[BreachExchange] Three steps MSPs must take to become GDPR compliance experts

Audrey McNeil audrey at riskbasedsecurity.com
Mon Feb 26 19:48:37 EST 2018


With General Data Protection Regulation (GDPR) just around the corner,
Managed Service Providers (MSPs) are worried that they’ve missed the moment
to position themselves as providers of services around GDPR compliance
should know that this isn’t the case – in fact, the time is right.

GDPR enforcement begins 25 May 2018, but a large number of companies
affected by the new regulation are either still in the dark about it or not
as aware as they need to be to successfully comply without assistance.

In the UK, 95% of companies are SMEs - organisations who largely lack the
robust internal IT capabilities necessary to implement the protections that
GDPR requires. They will instead need to rely on MSPs that have cultivated
the correct technologies and expertise to do so, although MSPs need to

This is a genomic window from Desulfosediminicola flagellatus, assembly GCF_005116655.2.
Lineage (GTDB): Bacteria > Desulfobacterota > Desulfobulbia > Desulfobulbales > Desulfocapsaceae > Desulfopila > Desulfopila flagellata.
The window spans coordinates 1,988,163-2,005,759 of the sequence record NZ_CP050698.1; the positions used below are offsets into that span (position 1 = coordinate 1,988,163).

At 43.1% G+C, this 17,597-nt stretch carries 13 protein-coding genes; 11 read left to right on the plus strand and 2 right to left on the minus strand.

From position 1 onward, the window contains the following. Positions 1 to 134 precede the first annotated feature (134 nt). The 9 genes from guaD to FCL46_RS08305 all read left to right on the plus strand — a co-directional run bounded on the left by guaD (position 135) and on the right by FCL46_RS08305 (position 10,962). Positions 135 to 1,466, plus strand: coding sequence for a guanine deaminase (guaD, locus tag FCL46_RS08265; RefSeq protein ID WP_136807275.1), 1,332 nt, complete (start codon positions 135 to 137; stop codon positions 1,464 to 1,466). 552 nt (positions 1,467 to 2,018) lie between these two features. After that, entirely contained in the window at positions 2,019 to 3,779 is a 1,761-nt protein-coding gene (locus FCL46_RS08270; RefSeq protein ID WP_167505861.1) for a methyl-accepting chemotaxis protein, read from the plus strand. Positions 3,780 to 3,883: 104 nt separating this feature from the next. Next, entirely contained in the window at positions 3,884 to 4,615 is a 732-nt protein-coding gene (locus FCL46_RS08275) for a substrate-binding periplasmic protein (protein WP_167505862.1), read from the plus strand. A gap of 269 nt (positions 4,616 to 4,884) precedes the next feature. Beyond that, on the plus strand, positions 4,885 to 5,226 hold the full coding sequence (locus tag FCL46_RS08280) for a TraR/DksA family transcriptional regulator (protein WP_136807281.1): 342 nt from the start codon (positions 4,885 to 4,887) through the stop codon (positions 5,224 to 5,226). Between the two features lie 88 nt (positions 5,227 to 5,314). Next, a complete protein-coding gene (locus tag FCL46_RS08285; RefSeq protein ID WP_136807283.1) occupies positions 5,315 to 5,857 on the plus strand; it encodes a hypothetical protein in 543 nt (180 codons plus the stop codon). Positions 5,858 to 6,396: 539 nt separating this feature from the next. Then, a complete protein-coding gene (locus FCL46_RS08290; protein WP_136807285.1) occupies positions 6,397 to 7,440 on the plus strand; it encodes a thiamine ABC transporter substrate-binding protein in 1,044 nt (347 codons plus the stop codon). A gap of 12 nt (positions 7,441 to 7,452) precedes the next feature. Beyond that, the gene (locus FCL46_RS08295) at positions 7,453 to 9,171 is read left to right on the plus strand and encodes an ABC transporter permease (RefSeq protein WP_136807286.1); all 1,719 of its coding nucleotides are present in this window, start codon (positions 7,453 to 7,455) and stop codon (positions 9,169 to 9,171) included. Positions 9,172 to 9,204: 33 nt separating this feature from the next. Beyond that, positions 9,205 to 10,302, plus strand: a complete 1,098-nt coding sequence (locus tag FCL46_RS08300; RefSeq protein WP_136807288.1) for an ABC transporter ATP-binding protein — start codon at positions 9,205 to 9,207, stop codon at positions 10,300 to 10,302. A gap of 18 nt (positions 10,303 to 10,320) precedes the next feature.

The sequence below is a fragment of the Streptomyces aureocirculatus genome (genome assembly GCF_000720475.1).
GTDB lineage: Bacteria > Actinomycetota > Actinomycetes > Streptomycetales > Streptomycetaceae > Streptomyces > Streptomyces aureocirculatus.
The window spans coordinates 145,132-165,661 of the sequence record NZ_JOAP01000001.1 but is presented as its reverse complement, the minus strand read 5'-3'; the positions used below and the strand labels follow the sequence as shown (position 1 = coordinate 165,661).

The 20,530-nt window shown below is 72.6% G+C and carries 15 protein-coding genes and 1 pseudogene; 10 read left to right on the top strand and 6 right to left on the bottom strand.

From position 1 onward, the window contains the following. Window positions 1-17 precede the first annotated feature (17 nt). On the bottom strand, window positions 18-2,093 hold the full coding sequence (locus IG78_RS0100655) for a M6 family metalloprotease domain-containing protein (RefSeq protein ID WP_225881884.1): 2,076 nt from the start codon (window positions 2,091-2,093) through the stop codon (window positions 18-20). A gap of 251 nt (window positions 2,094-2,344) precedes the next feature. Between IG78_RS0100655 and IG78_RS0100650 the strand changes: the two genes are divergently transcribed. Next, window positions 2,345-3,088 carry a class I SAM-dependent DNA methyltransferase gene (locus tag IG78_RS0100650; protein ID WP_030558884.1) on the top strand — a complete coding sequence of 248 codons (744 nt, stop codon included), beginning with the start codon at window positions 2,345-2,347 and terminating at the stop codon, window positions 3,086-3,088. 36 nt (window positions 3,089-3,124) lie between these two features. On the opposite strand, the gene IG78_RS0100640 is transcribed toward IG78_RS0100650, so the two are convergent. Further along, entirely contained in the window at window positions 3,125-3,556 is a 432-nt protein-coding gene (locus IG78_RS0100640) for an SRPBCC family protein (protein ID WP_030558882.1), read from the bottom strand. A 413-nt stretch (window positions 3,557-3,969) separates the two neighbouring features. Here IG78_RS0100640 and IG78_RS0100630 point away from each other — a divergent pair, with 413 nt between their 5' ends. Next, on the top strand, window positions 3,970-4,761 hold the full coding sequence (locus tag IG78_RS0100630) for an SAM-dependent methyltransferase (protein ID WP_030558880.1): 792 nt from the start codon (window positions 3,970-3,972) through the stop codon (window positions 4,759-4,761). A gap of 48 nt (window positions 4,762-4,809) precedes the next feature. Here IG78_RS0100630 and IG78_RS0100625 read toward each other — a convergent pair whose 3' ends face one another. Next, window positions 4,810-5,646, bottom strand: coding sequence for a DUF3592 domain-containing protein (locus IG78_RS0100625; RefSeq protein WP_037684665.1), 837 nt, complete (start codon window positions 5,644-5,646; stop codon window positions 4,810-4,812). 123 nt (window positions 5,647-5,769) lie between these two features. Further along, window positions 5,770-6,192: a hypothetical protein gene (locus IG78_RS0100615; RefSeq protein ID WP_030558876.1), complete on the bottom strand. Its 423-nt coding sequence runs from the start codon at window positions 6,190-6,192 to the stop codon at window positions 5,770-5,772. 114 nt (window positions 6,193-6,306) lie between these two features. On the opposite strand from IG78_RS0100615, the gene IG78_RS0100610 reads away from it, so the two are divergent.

effectively position themselves to take advantage of this.

1) Acquire the subject knowledge

Compliance with GDPR – and remaining on the good side of regulators – is
all about reducing risk wherever possible and demonstrating that effective
measures are in place. At its heart, GDPR is an effort to change the
culture within companies, such that data privacy and security are treated
as much more critical concerns in the everyday practices of conducting

As most MSPs are already well-aware, it’s not uncommon that an MSP
understands and worries about customers’ systems more than the customers do
themselves. This discrepancy is a feature for clients, who desire
peace-of-mind-as-a-service, especially in the face of regulations like GDPR
that carry devastating fines for non-compliance.

MSP-client relationships are built on trust, the basis of which can be
destroyed if a data breach is discovered. Serving clients as the consummate
expert on GDPR can both differentiate an MSP’s offerings and help give
shape to the relationship-defining trust that the MSP delivers.